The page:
Born Free USA Blog
Today it was announced that the first case of Swine Flu was found in a pig in the United States. The poor little piggy victim was an entry at the Minnesota State Fair.
Of course now the United States Department of Agriculture (USDA) is making sweeping statements stressing that other countries should not take this as a sign to stop importing our pork products, and that we as American citizens should not be alarmed at consuming these products.
I have to laugh a little every time the USDA makes the statement that we are fine to eat pork products, and then, in the same day, hear the Food and Drug Administration (FDA) stress how important it is that we inject ourselves with a hastily-made vaccination that we need to have for the very detriment of our society and health. So just to recap: no really, it’s fine to eat pork products in this pandemic, but, for the love of God get vaccinated or we will all die!!
Looking closer at these two statements, I notice an interesting dynamic. Two major, deep-pocketed industries stand to lose a lot of money if the two pieces of aforementioned advice are not heeded. In one corner we have Big Pharm, scaring us all into buying their product. And in the other corner we have Big Farm, scared that we will stop buying their product. If we stop eating pork, then Big Farm, the very farms responsible for keeping their pigs in dirty, overcrowded, disease-spreading conditions, stand to lose a lot of money.
As it stands now, China and Russia already hastily restricted pork product imports from the US and Mexico at the start of this pandemic; what could happen now that we have an actual confirmed case of the virus in a pig? And if we don’t get vaccinated, then Big Pharmacy loses out on all of those profits for the vaccinations on which they hastily beefed-up in the wake of this outbreak.
I was particularly struck by this when I came across this article from the UK about the Swine Flu and the Swine Flu vaccine. I was interested in the complete lack of fear-mongering and vaccine-pushing that was occurring on that side of the pond. Interestingly, this is where medicine is socialized and so pharmaceutical companies are not as likely to try and put their greasy little hands in the big pot of overpriced products and fear-inducing propaganda.
Don’t get me wrong, this is not in any way an endorsement for, or against, socialized medicine. More, it’s an interesting look at just how easily the public is fed the information that has the biggest financial interest.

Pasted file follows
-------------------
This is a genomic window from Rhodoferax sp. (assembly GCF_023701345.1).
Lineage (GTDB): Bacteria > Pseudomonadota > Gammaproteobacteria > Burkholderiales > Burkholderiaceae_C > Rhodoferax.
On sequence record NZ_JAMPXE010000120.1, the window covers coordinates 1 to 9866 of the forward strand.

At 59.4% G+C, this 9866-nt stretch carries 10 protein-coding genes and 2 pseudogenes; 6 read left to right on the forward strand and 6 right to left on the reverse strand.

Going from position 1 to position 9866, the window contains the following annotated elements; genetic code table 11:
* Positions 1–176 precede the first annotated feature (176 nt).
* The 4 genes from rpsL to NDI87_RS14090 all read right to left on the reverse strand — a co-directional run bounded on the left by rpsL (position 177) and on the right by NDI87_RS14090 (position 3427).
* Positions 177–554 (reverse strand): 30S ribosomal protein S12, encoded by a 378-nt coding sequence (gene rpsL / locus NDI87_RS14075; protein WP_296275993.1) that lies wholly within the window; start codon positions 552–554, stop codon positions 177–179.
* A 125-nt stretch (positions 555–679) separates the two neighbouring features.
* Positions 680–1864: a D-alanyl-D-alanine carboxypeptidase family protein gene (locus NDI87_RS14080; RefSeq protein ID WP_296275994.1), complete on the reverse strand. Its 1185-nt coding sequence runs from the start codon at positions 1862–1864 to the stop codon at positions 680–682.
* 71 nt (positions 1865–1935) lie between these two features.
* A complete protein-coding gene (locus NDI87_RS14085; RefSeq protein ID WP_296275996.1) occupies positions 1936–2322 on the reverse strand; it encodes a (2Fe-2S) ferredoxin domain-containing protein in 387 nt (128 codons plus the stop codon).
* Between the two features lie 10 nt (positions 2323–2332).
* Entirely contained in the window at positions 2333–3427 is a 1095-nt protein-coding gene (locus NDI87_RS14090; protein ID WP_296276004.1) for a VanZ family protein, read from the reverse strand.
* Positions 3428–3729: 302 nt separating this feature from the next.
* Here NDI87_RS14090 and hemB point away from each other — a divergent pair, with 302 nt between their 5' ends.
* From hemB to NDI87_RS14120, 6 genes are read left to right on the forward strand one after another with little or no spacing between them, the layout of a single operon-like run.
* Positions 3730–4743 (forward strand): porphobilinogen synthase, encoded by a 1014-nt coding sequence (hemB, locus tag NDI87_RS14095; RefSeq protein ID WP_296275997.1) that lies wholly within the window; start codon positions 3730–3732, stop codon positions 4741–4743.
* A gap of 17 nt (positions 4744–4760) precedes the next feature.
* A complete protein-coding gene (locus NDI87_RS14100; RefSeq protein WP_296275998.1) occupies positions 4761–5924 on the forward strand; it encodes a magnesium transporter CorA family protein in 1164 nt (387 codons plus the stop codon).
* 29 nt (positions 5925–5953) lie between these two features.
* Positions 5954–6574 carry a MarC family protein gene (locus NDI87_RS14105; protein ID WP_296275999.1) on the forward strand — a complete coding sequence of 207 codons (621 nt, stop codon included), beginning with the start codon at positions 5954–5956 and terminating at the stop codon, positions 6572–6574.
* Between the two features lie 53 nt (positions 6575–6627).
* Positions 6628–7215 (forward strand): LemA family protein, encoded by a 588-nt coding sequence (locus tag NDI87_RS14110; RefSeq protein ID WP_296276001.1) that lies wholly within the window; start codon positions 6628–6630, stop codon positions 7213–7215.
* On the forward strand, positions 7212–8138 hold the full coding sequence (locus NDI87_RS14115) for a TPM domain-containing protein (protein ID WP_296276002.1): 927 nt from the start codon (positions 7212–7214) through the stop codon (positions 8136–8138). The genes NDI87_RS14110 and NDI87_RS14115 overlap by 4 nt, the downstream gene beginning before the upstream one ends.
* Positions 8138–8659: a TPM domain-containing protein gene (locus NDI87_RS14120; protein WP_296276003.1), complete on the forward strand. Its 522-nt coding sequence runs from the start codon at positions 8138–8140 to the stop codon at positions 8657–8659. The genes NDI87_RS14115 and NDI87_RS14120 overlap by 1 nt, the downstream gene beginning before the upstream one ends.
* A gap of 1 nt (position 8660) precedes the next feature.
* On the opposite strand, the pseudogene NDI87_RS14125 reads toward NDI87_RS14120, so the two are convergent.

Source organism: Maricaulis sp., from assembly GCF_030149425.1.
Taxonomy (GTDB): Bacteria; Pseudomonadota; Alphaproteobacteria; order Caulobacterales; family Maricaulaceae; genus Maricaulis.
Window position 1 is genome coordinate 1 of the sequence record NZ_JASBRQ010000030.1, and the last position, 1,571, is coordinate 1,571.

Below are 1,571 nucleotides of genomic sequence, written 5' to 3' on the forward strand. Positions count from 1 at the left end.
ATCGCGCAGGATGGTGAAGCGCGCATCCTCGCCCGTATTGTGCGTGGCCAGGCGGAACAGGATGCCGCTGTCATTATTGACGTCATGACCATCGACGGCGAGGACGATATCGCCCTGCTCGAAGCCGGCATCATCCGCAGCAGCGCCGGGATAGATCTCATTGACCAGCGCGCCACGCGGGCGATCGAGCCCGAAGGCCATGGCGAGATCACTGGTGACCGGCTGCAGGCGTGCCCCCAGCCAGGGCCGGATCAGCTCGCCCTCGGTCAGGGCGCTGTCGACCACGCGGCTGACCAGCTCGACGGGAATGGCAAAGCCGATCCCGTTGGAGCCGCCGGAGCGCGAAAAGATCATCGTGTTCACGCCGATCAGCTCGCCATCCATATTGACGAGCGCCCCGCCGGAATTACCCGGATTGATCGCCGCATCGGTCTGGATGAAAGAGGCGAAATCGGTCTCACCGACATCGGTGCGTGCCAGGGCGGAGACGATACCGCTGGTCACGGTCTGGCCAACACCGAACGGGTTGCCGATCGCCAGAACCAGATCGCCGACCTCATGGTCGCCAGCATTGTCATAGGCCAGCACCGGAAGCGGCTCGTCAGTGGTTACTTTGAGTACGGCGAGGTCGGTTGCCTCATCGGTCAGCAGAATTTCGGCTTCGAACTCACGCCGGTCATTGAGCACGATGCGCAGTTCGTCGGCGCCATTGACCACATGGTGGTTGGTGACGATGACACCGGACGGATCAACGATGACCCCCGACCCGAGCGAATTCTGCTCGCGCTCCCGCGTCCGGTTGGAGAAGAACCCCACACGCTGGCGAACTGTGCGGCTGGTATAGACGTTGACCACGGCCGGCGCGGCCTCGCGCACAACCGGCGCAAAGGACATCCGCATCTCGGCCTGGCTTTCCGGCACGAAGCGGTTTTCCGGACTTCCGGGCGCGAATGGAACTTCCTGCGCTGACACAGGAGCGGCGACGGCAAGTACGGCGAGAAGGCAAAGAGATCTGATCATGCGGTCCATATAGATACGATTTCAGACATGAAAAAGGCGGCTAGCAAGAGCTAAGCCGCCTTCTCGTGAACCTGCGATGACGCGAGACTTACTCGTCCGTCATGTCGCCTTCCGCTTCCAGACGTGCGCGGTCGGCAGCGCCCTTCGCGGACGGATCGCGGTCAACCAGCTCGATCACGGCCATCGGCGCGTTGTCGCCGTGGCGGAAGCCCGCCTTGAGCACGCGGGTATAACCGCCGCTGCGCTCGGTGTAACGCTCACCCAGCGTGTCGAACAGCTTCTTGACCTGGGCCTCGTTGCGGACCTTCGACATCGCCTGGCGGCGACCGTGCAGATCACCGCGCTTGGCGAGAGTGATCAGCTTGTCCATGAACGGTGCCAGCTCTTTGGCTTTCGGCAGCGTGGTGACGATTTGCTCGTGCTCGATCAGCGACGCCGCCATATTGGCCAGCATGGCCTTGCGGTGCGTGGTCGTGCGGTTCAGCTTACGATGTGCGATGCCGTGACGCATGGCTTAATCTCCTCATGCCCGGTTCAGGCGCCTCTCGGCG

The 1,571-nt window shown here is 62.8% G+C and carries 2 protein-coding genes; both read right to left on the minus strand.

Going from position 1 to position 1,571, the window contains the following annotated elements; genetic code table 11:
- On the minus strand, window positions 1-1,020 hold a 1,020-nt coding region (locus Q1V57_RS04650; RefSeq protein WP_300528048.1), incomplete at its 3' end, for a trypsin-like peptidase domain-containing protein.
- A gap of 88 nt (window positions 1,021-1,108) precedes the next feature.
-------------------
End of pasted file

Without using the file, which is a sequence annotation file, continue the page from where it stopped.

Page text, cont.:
If we can see how much we Americans are being fed a big spoonful of hysteria so we rush right down and get that vaccination and pad Big Pharm’s pockets, then how can we trust the statement that we can go ahead and consume those pork products without fear of what will, or could, happen? Sure, the virus right now seems to pose no threat but, last time I checked, viruses mutate and I would hate to see the poor person who is on the receiving end of “Swine Flu du Jour.”
Further, admitting that these animals are a threat to public consumption is admitting that our farming practices are sub-par. If it is proven that keeping farm animals in those overcrowded and filthy conditions is a general public health risk, then that opens up a lot of questions as to the state of what we are allowing in our factory farming industry; a practice that, at only a little over 100 years old and more prevalent in the last 50 years, is still quite young. With the age of technology constantly producing ways to most efficiently keep animals in confinement at high stocking density, are we only then also finding more ways to introduce contaminated and diseased meat into the population?
At the end of the day, it comes down to money. With the USDA in Big Farm’s corner, and the FDA in Big Pharm’s corner, do we just have two governing agencies giving a lot of statements and advice for the best interest of their bank accounts, and not public interest? Has greed outweighed well-being? All I know is that when I turn on the nightly news and hear the latest Swine Flu propaganda, all I see are two groups of big pigs; and they are not of the porcine variety.